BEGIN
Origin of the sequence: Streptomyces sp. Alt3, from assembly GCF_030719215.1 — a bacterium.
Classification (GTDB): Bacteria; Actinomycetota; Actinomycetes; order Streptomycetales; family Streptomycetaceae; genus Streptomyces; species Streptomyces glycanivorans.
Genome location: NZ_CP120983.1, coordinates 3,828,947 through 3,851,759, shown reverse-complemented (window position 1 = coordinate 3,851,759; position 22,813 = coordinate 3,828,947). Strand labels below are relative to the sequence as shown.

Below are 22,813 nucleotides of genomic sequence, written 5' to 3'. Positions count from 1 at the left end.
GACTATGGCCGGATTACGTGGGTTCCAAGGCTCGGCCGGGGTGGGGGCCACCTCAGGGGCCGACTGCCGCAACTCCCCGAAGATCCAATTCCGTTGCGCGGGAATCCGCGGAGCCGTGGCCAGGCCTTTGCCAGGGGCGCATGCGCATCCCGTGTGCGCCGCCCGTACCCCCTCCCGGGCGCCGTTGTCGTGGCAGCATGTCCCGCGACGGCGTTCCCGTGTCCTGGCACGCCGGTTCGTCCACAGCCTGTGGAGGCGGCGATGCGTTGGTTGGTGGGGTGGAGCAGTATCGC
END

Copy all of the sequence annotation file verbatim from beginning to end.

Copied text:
Origin of the sequence: Streptomyces sp. Alt3, from assembly GCF_030719215.1 — a bacterium.
Classification (GTDB): Bacteria; Actinomycetota; Actinomycetes; order Streptomycetales; family Streptomycetaceae; genus Streptomyces; species Streptomyces glycanivorans.
Genome location: NZ_CP120983.1, coordinates 3,828,947 through 3,851,759, shown reverse-complemented (window position 1 = coordinate 3,851,759; position 22,813 = coordinate 3,828,947). Strand labels below are relative to the sequence as shown.

Below are 22,813 nucleotides of genomic sequence, written 5' to 3'. Positions count from 1 at the left end.
GACTATGGCCGGATTACGTGGGTTCCAAGGCTCGGCCGGGGTGGGGGCCACCTCAGGGGCCGACTGCCGCAACTCCCCGAAGATCCAATTCCGTTGCGCGGGAATCCGCGGAGCCGTGGCCAGGCCTTTGCCAGGGGCGCATGCGCATCCCGTGTGCGCCGCCCGTACCCCCTCCCGGGCGCCGTTGTCGTGGCAGCATGTCCCGCGACGGCGTTCCCGTGTCCTGGCACGCCGGTTCGTCCACAGCCTGTGGAGGCGGCGATGCGTTGGTTGGTGGGGTGGAGCAGTATCGC